The DUP leader stressed he was more interested in “action than words,” and went on to say that his plea for more action, to address the post-Brexit trade disruption, have “been well received” by influential Conservatives this week.
In his address to the party faithful in Manchester yesterday, Mr Johnson made only passing reference to the Province – including highlighting the government’s investment in the road network around Cairnryan in Scotland he described as “vital for the links with Northern Ireland and the rest of the country”.
Mr Johnson also failed to mention the prospect for the UK triggering Article 16 in an effort to alleviate some of the problems.
Questioned by the News Letter about the PM’s omission, Brexit Minister Lord Frost also played down its significance.
“I think a lot has been said about the protocol at this conference by me and others, and we are going to go on and sort out the problem – absolutely,” he said.
Speaking to the media following the PM’s speech, Sir Jeffrey Donaldson said: “I long for the day when the word protocol is no longer a part of the political lexicon in the United Kingdom.
“I’m interested in action and not just words. And what we have heard this week, from Lord Frost for example, and in a meeting that lasted almost an hour with the Prime Minister, is the determination of the UK Government to take action to address our concerns around the protocol and the damage it is doing to the economy, and to political stability in Northern Ireland.”
The DUP leader added: “I’m not taking anything on trust. I will judge people on what they do, more than on what they say.
“And I think it is action now that we need, and that has been my clear message at this conference this week, and it is a message that has been well received.”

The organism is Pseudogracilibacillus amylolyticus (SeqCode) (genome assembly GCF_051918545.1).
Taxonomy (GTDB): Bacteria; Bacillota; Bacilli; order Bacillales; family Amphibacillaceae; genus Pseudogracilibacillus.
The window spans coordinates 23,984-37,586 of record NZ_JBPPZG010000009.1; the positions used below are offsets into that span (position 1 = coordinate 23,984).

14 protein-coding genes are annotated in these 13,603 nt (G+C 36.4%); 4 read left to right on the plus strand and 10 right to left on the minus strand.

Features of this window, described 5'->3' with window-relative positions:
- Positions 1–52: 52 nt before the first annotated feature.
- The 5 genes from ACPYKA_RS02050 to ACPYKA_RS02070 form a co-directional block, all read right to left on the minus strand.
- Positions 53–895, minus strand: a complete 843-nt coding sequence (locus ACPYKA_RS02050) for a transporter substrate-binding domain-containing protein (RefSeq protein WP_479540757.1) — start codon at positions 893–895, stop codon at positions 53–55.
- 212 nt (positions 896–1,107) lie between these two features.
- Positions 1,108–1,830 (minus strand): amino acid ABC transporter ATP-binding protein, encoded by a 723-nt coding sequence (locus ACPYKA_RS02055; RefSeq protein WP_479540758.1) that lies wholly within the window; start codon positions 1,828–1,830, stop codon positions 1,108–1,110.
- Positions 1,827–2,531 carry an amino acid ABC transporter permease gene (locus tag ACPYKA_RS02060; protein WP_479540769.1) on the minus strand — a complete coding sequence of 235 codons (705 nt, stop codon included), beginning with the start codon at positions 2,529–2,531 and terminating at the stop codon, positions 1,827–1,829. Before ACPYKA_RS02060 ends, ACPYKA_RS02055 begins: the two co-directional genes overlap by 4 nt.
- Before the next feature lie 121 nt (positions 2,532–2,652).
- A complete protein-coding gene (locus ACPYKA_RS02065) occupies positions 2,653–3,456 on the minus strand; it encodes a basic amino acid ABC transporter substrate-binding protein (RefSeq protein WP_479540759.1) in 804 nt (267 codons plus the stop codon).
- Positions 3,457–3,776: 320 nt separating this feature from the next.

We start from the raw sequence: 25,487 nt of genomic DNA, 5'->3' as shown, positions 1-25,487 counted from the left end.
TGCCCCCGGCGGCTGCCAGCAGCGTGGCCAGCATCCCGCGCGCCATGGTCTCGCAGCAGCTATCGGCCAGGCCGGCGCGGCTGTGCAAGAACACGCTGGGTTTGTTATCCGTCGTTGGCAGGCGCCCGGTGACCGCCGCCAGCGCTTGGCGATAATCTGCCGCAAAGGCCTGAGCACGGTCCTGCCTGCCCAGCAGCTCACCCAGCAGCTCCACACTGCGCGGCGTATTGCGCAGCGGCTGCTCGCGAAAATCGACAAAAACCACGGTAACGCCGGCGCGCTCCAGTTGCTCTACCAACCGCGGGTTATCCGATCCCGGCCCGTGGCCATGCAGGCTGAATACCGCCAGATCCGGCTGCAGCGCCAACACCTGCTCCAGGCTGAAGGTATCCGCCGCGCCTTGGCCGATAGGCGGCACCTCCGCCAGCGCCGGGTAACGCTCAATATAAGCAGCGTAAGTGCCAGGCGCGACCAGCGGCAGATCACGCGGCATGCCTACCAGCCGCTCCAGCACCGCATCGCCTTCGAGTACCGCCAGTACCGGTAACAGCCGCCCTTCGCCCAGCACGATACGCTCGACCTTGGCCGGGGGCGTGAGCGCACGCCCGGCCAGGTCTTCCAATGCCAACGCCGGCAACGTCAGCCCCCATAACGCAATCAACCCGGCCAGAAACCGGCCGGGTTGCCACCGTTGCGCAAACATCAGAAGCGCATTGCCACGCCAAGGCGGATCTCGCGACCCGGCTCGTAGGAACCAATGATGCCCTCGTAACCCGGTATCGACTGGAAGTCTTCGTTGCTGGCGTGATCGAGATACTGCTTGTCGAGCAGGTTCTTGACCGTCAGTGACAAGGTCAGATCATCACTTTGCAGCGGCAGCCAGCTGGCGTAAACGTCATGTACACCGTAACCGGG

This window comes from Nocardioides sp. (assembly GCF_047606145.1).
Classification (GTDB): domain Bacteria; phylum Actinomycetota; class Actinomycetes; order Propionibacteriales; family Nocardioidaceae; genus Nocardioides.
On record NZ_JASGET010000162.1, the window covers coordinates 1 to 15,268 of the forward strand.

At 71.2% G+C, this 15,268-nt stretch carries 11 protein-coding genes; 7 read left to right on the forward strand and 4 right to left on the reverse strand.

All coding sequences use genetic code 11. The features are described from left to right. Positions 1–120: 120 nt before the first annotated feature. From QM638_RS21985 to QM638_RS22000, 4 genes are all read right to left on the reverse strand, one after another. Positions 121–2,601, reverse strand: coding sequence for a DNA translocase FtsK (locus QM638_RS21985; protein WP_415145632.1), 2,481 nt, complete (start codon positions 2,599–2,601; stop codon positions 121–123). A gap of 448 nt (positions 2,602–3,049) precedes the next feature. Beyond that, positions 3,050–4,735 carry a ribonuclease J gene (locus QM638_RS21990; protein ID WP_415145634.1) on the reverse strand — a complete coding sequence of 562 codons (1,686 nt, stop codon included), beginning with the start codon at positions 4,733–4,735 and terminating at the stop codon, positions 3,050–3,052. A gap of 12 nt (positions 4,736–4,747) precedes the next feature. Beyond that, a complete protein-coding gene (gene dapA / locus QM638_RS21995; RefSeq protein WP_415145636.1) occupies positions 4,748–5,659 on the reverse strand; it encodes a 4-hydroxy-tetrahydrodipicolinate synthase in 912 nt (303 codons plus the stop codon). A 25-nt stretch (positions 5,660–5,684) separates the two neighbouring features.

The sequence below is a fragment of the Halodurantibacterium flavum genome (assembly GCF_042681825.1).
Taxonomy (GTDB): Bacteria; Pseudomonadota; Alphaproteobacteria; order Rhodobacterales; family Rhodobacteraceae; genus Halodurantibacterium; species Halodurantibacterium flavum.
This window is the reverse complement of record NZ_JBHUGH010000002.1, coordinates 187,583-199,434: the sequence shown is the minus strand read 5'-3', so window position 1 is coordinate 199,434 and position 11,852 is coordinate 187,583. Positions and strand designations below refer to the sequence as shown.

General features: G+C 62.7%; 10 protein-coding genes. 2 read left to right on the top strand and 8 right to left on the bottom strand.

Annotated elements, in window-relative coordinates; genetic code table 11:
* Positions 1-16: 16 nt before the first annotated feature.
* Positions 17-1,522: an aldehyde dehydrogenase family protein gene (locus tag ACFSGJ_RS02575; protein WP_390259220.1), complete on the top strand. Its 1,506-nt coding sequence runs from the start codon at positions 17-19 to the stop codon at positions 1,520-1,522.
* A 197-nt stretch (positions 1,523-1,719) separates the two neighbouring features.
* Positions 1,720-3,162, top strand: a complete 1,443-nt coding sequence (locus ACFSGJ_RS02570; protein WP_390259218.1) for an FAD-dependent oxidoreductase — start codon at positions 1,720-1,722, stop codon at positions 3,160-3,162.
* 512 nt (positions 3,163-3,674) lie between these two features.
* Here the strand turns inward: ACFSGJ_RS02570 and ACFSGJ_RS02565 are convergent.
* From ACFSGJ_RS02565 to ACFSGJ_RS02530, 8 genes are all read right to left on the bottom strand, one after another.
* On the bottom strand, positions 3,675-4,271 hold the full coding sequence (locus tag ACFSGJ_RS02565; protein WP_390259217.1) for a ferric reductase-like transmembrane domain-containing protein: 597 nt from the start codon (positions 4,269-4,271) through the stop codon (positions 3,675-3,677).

Sir Jeffrey’s DUP colleague Sammy Wilson later suggested that Mr Johnson was too “embarrassed” by his broken promises over the NI Protocol to mention the subject in his conference speech.
Although DUP leader Sir Jeffrey Donaldson played down the significance of the omission, his party colleague Sammy Wilson said the Prime Minister would not have wanted to remind the audience of his unfulfilled pledges.
“It doesn’t surprise me, he is probably deeply embarrassed about Northern Ireland and the protocol promises he made and broke,” he told the BBC’s Talkback programme.
“And I’m sure he doesn’t want to remind his audience that it was one of the many promises he has broken to the people of Northern Ireland and to his own party members.
“What is important is not whether he mentions it in his speech but whether his government sees through the promises being made by Lord Frost, namely that the issues of the protocol will be dealt with.”
Mr Wilson added: “If he is capable of being embarrassed about any promises he breaks I don’t know. I suspect he probably isn’t.
“I think given the issues which are affecting the Conservative Party in GB at present, it is not surprising that he has centred on those issues.”
The Prime Minister’s wife Carrie joined her husband on stage for an embrace following his speech. The couple then left the stage at the Manchester Central Convention Centre together, at the end of the final event of the conference.
Mrs Johnson sat several rows back from the stage for the speech, flanked on her left by Mr Johnson’s sister Rachel Johnson.
As the PM entered the conference hall to a standing ovation, he paused to greet his wife and to kiss her on the cheek.
Throughout the Prime Minister’s speech, a live television camera cut to the front rows in the hall, and on screens around the stage Cabinet members could be seen nodding as Mr Johnson delivered his address, with Mrs Johnson visible over their shoulders.
During his speech, Mr Johnson laid out what he thought the Government’s slogan of “levelling up” means, including by providing more opportunities for jobs in “left behind” areas.